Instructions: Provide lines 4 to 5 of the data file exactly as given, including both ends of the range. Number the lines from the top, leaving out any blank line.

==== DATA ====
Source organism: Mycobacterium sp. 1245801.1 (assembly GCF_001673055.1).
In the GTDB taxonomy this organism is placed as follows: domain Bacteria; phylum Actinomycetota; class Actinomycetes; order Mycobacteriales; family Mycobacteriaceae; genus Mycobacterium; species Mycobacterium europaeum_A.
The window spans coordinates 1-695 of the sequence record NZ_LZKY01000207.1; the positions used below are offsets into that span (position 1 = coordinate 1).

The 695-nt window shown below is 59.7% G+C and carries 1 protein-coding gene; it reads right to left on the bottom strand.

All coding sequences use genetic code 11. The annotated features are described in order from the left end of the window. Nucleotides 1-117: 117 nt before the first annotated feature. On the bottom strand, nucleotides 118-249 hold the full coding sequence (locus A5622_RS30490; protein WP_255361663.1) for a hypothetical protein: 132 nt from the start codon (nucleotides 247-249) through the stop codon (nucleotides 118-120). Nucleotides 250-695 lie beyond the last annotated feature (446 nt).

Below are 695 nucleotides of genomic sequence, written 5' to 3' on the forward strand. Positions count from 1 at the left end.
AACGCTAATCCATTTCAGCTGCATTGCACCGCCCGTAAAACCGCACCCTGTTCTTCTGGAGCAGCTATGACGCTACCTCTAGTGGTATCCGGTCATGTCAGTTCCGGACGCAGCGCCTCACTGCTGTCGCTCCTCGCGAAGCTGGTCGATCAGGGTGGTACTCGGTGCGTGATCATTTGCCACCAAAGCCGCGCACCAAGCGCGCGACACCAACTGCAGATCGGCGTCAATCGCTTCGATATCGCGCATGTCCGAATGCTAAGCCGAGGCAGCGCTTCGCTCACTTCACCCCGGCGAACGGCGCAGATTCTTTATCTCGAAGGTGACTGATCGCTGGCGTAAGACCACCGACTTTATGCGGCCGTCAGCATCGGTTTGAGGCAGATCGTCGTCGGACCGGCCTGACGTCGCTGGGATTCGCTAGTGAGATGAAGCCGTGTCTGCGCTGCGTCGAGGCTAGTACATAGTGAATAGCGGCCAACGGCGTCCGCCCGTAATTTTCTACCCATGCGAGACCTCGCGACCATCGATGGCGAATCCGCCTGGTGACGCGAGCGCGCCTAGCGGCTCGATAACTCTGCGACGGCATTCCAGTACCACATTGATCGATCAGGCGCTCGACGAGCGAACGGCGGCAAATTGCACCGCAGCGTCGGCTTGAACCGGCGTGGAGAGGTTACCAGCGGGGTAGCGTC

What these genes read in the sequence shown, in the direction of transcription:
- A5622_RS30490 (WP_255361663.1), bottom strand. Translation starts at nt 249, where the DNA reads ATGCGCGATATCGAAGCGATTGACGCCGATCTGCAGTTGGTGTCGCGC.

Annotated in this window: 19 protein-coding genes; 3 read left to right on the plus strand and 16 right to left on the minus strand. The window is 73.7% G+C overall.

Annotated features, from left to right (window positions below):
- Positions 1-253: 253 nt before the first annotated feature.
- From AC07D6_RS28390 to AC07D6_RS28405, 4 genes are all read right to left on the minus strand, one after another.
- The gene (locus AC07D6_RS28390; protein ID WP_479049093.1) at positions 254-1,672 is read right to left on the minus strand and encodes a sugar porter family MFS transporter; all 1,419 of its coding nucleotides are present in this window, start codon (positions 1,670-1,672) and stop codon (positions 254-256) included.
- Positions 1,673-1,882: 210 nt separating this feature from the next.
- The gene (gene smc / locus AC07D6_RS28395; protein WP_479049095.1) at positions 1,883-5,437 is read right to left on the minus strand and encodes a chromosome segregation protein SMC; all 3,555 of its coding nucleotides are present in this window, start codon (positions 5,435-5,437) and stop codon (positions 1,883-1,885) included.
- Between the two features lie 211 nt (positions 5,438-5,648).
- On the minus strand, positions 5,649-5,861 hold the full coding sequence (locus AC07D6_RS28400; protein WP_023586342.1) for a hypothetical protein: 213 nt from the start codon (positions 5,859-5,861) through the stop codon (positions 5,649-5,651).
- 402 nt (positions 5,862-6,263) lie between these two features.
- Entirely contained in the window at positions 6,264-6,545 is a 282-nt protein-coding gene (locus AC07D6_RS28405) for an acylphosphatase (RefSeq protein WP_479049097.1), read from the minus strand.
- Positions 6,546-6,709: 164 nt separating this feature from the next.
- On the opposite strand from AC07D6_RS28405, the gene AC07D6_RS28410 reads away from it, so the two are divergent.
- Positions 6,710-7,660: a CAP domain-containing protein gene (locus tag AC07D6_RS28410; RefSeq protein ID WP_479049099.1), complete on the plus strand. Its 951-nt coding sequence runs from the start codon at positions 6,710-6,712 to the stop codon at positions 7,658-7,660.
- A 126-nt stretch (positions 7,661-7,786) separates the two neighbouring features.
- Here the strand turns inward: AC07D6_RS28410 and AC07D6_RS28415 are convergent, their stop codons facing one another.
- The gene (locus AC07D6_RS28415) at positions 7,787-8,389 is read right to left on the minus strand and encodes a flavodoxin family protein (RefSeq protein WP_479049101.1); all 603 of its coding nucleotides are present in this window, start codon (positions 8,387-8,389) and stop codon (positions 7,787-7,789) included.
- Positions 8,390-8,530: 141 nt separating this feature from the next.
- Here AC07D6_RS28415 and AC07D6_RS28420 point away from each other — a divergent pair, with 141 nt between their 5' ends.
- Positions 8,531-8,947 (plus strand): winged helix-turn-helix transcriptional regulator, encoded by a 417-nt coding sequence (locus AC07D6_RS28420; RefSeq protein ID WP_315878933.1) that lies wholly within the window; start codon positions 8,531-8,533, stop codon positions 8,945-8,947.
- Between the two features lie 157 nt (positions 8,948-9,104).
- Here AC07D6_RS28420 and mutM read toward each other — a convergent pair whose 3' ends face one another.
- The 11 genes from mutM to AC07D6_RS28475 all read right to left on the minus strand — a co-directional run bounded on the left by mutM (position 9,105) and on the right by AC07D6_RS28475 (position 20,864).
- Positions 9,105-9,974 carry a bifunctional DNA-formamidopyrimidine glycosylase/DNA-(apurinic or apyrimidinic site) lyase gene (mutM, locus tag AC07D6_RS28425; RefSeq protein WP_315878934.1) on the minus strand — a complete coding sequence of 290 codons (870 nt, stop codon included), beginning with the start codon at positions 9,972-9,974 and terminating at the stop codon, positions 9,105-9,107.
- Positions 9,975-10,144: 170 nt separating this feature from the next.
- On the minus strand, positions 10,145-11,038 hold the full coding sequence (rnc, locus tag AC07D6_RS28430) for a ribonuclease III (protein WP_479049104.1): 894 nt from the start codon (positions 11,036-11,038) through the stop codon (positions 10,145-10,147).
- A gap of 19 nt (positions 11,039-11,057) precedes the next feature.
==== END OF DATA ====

The 695-nt window shown below is 59.7% G+C and carries 1 protein-coding gene; it reads right to left on the bottom strand.

All coding sequences use genetic code 11. The annotated features are described in order from the left end of the window. Nucleotides 1-117: 117 nt before the first annotated feature. On the bottom strand, nucleotides 118-249 hold the full coding sequence (locus A5622_RS30490; protein WP_255361663.1) for a hypothetical protein: 132 nt from the start codon (nucleotides 247-249) through the stop codon (nucleotides 118-120). Nucleotides 250-695 lie beyond the last annotated feature (446 nt).